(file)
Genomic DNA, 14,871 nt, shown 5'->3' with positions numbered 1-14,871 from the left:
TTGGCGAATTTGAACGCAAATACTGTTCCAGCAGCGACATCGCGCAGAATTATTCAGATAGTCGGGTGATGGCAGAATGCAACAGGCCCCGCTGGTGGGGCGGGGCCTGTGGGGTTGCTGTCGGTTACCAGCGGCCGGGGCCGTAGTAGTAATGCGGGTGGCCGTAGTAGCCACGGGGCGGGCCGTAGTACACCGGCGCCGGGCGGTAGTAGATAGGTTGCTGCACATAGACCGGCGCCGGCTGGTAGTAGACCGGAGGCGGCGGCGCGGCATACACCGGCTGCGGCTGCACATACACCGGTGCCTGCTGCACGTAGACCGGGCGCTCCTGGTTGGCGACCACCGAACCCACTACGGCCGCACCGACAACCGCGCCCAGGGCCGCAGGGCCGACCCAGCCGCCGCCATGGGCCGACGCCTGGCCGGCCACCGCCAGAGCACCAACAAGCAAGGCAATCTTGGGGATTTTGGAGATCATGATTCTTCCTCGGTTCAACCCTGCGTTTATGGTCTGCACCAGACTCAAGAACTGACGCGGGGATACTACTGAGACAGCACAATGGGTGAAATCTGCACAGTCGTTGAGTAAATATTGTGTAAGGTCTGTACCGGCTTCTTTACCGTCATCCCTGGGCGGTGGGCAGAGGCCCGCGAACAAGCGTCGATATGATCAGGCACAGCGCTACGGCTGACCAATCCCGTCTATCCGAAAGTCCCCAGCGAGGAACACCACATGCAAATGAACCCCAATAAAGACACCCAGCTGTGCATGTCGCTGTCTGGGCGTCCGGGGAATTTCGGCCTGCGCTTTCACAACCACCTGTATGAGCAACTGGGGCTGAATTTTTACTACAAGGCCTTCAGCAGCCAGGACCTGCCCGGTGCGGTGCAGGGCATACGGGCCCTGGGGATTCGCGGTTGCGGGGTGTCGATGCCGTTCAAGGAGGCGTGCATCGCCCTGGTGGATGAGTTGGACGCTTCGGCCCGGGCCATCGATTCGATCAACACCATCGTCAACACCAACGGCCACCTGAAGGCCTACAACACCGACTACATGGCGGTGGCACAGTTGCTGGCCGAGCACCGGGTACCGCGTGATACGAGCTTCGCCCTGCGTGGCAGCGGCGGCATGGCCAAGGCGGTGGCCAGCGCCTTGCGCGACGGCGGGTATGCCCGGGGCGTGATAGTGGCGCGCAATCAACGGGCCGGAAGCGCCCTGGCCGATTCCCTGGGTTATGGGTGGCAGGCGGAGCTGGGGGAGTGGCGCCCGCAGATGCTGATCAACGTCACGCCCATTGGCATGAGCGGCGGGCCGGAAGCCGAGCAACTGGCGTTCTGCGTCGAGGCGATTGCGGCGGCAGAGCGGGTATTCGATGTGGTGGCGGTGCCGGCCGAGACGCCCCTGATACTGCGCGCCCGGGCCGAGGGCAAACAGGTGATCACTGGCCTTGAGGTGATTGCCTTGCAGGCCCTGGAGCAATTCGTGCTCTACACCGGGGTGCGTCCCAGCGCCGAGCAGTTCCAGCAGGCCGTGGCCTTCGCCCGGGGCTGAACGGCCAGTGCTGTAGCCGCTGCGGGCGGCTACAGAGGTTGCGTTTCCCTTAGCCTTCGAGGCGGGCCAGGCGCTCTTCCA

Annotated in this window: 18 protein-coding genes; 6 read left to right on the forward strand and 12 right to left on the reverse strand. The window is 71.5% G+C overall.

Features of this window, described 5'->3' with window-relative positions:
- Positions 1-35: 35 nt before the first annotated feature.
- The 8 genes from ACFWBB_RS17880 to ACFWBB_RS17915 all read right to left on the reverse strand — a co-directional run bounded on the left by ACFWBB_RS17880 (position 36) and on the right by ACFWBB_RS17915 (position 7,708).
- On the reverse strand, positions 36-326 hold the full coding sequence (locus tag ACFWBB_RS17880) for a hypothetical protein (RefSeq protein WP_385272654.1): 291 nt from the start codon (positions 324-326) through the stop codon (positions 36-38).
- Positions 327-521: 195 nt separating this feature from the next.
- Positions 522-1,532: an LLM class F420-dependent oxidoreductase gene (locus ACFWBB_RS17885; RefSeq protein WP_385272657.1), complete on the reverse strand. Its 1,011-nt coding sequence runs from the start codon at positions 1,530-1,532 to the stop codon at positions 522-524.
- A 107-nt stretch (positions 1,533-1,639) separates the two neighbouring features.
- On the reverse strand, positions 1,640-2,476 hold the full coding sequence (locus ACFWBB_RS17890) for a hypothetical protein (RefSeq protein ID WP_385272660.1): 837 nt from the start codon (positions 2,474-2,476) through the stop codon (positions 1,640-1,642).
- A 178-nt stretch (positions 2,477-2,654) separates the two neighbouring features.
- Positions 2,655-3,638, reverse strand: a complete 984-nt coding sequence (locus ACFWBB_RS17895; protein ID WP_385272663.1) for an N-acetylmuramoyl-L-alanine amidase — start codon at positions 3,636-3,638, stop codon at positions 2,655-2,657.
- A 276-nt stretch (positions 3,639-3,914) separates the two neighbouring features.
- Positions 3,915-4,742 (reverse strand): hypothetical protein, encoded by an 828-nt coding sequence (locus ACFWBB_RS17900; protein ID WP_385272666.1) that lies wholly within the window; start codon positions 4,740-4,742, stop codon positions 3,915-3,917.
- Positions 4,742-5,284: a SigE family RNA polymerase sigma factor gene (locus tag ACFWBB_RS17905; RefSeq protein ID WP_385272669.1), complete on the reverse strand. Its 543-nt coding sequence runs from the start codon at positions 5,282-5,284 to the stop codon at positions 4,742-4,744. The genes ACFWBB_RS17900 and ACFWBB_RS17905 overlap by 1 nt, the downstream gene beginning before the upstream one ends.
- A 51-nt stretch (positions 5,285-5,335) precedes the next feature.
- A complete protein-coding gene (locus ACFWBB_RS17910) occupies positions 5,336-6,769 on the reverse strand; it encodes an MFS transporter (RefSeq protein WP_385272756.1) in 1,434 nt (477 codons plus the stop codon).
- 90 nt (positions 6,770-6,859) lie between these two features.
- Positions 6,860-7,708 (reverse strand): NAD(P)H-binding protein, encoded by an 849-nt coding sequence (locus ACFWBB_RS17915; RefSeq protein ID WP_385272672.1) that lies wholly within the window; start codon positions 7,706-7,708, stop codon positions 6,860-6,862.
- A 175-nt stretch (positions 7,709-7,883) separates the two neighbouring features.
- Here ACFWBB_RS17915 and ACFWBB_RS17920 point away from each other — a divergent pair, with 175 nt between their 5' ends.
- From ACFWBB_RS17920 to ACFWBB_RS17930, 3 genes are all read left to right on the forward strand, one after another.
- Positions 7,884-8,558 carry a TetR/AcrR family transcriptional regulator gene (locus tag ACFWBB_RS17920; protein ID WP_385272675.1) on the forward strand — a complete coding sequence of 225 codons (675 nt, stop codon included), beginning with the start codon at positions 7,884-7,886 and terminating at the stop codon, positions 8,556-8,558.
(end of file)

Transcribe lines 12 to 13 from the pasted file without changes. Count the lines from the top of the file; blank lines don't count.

- A 178-nt stretch (positions 2,477-2,654) separates the two neighbouring features.
- Positions 2,655-3,638, reverse strand: a complete 984-nt coding sequence (locus ACFWBB_RS17895; protein ID WP_385272663.1) for an N-acetylmuramoyl-L-alanine amidase — start codon at positions 3,636-3,638, stop codon at positions 2,655-2,657.